Also, try 'lightening up' the epi dose when it is close to time to push. I like my patients knowing when they are contracting (vs numb to the boobs) and even complaining a bit about the increased rectal pressures....our anesth guys will stand by w/ a quick 'top off' dose when the pt is begining to crown, so the delivery is comfortable. This is esp. true for first time moms...and, not so much for the "pros".
  7. by   HazeK
    Again, cudos to Shay, who wrote:

    "The acynclitic thing...I most often see this in a woman who gets an epidural when the head is either too high or in an acynclitic position prior to the epidural and she has not been moving around/changing positions/walking. Most often, though, I see it when the epidural goes in before the vertex has descended to about -1. Think about it.....tight, tense patient...vertex in the stratosphere...pt. gets epidural...pelvis relaxes when pt. relaxes...head in the clouds descends at whatever angle it was suspended, and that could be anything. "

    it often goes back to this question:
    DO YOU WANT TO BE A GOOD NURSE? OR A NICE NURSE?

    a good nurse would wait for the epidural until the Vertex is well positioned and -1 to 0 station....a nice nurse wants the patient to like her ....

    you can only pick one answer!! :-)
  8. by   joyrochelle
    very helpful! thanks very much! luv--joy
  9. by   shay
    Originally posted by HazeK
    OK, I've done L&D x 21 years now and have never seen "water intoxication from pitocin"!

    What I HAVE seen is patients who are overloaded with fluid and start 'third spacing' the fluid into their tissues (edema, swelling), and acute pulmonary edema. So, keep track of I&Os accurately, even on low-risk patients. (are there really such things as low risk patients?? Hmmmmm)

    The really-old-timers tell me that Oxytocin used to be made from desicated pituitary glands from cows (we are talking WAY back there) and that they used to see water intox. with pitocin, then....but not now with the chemically manufactured stuff!

    Another consideration: What solution are you using???
    We have doctors who order 30 Units to 1 Liter fluid and those who only order 10 Units to a liter. Needless to say, a woman on 20 mU/min gets ALOT more fluid from the more dilute solution!

    Does this help???

    Haze
    Oh, man! Thanks so much for all that info!!! I never knew all that stuff about pit!! Nastola about the cow thing....eeeeeeeeeewwwwwwwwww. Makes me feel better that an 'old timer' has never seen water intox!!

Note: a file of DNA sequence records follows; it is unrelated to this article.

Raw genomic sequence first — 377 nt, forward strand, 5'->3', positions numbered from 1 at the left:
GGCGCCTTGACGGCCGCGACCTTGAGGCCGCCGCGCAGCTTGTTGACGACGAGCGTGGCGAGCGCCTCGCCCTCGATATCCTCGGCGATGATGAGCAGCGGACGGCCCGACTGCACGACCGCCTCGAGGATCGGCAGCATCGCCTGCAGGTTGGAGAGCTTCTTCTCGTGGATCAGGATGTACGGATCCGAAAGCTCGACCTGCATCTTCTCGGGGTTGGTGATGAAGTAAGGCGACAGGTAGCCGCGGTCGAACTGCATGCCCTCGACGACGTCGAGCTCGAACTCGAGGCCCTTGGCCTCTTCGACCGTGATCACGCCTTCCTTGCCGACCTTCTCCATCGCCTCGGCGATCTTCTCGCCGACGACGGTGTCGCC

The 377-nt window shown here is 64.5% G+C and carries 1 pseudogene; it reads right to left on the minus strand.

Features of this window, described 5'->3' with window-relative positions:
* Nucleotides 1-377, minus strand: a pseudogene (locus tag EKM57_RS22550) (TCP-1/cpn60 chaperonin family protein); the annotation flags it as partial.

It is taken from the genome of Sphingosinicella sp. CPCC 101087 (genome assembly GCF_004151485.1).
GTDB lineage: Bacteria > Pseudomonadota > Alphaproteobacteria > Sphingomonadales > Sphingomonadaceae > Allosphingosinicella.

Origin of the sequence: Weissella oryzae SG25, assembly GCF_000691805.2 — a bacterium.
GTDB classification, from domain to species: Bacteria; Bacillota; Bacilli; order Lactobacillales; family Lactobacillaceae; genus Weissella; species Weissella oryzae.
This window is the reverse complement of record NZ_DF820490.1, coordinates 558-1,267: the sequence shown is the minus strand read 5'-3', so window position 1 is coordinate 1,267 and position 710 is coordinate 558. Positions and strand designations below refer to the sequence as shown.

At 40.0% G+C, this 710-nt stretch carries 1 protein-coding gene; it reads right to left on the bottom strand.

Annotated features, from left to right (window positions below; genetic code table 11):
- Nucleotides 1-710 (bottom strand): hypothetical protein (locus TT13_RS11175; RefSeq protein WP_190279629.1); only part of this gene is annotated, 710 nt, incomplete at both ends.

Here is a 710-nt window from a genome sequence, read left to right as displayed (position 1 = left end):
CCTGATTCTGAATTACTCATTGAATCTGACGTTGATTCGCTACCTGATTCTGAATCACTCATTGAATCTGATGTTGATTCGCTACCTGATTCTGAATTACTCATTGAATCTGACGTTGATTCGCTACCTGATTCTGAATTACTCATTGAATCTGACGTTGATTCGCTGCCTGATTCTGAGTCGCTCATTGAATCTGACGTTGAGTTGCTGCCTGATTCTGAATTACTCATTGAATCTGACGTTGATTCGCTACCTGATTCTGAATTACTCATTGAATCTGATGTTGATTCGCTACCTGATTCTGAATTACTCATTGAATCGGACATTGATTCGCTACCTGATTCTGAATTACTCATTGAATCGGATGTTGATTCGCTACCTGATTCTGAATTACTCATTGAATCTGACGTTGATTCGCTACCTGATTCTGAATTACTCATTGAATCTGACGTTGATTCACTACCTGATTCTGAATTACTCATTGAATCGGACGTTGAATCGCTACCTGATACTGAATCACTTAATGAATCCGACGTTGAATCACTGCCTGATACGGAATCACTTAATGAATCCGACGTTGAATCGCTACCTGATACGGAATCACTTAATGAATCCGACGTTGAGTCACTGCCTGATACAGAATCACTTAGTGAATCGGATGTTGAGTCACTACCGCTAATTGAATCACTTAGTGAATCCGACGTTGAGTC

10. by   joyrochelle
    Originally posted by HazeK
    Again, cudos to Shay, who wrote:




    it often goes back to this question:

    DO YOU WANT TO BE A GOOD NURSE? OR A NICE NURSE?



    a good nurse would wait for the epidural until the Vertex is well positioned and -1 to 0 station....a nice nurse wants the patient to like her ....



    you can only pick one answer!! :-)
    of course yesterday at work i had a jack*ss of a dr., that wouldn't come into the hosptial for his patient to get an epidural, and mysteriously no one would cover his patient, so she went without a thing ( she was 5 when we called, and then when the house MD went to recheck her to see if she could take nubain she was 9) so she was my star of the week. and a prime....she was qa little pissed to say the least. but the house dr told her what was up, and i felt like a good nurse, cuz now that patient is no longer *that* dr's patient. i love working with go get `em residents like that....gets me all fired up and patient advocate-y!



    also about the h20 intox thing, it was somnething i had heard and wanted to start good habits now if it were true. we personally only put 10 units into a liter, but i think i have only seen it up to about 16 units total at it's highest.


    another question though here:: have you found that with GDM's that ANY tocolytic falesly raises BS? i know terb does, but what about indocin or mag??

    I had a MGS04 pt whose BS was a little elevated although NPO for the last 24 hrs. yet when I asked know it all nurse ( th eone mentioned before) she said NO waY! I know terb does and that's it! grrrrr. I can't wait until she leaves to have her baby, either that or i go to midnights! ( THAT'll keep me chuggin through at 3 am!!!)



    thnak dolls---joy
  11. by   mark_LD_RN
    pitocin water intoxication does happen have only seen in once so far for my self ,the pt was low dose pitted X2, then pitocin induction per active management protocol, ended up as a c/s due to FTP. Then recieved pit in recovery and post partum pt ended up with water intoxication. dr first diagnosis was CHF.
    the acynclitic thing i have seen mostly related to early epidurals, andd early AROM.
    i think your positioning of patients sounds fine, i use multiple positions depending on patients comfort ,pushing effectiveness, epidural or not, alot of thing to consider by try to find what works.